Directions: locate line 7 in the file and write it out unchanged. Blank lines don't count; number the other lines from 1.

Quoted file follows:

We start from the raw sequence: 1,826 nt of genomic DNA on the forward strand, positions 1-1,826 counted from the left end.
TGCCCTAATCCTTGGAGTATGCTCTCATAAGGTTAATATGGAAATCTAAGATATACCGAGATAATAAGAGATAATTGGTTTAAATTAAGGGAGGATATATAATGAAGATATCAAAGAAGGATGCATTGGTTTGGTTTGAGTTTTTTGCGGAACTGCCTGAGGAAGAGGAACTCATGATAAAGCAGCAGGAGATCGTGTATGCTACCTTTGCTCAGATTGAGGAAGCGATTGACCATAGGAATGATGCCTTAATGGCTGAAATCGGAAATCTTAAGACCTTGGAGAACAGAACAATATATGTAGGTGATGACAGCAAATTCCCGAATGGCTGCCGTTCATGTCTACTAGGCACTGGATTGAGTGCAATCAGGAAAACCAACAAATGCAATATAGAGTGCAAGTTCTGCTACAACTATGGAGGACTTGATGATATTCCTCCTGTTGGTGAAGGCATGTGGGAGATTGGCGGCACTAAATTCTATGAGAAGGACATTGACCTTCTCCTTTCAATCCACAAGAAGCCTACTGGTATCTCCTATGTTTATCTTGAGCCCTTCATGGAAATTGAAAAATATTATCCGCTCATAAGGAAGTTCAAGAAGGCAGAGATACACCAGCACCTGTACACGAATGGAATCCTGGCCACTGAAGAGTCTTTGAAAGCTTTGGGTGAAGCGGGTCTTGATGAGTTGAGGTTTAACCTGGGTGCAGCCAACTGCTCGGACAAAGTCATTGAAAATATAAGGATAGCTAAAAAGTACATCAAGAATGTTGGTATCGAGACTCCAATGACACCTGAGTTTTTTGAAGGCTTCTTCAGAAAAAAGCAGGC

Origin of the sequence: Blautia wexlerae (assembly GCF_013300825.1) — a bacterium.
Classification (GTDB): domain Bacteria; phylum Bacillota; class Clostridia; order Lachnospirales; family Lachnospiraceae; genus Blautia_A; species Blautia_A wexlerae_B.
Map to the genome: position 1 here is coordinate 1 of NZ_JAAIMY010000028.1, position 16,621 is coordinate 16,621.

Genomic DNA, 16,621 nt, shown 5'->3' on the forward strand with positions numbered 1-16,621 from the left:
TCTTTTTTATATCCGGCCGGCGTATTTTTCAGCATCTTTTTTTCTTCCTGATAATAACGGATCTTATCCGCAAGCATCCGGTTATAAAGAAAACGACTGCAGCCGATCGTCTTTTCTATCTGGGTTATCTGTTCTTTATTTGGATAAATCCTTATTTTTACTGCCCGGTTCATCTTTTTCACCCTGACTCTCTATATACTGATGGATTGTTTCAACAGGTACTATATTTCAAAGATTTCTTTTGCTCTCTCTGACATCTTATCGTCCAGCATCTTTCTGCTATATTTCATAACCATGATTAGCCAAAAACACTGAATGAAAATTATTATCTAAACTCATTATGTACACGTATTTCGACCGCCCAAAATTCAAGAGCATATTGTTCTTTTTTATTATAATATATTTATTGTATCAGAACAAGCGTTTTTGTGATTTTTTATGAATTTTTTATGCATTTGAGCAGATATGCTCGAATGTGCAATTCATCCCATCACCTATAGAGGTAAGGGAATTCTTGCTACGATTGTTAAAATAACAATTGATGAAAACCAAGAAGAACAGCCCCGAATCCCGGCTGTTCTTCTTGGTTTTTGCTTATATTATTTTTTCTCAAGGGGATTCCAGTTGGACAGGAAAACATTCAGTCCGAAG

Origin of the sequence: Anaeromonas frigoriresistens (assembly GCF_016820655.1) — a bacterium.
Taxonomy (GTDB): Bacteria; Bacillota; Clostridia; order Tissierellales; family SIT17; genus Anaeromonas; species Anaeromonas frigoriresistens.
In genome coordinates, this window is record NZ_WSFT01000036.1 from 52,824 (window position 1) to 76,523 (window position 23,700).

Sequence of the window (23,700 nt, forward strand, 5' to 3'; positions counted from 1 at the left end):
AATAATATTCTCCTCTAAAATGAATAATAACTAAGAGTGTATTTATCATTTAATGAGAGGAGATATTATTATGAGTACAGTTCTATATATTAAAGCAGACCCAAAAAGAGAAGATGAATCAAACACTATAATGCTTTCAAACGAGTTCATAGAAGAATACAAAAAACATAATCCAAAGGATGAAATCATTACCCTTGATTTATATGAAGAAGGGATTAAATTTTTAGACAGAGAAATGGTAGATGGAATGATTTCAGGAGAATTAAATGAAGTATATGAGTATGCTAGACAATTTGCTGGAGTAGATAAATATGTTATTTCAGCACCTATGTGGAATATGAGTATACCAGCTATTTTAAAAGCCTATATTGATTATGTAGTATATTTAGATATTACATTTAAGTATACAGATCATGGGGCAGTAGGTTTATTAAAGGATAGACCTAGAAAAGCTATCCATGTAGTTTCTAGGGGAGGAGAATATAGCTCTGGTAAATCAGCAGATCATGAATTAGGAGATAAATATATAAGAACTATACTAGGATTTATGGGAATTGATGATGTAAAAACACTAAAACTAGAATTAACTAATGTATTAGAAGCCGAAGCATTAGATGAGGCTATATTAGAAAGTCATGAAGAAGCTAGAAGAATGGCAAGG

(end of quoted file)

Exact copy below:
TCTTTTTTATATCCGGCCGGCGTATTTTTCAGCATCTTTTTTTCTTCCTGATAATAACGGATCTTATCCGCAAGCATCCGGTTATAAAGAAAACGACTGCAGCCGATCGTCTTTTCTATCTGGGTTATCTGTTCTTTATTTGGATAAATCCTTATTTTTACTGCCCGGTTCATCTTTTTCACCCTGACTCTCTATATACTGATGGATTGTTTCAACAGGTACTATATTTCAAAGATTTCTTTTGCTCTCTCTGACATCTTATCGTCCAGCATCTTTCTGCTATATTTCATAACCATGATTAGCCAAAAACACTGAATGAAAATTATTATCTAAACTCATTATGTACACGTATTTCGACCGCCCAAAATTCAAGAGCATATTGTTCTTTTTTATTATAATATATTTATTGTATCAGAACAAGCGTTTTTGTGATTTTTTATGAATTTTTTATGCATTTGAGCAGATATGCTCGAATGTGCAATTCATCCCATCACCTATAGAGGTAAGGGAATTCTTGCTACGATTGTTAAAATAACAATTGATGAAAACCAAGAAGAACAGCCCCGAATCCCGGCTGTTCTTCTTGGTTTTTGCTTATATTATTTTTTCTCAAGGGGATTCCAGTTGGACAGGAAAACATTCAGTCCGAAG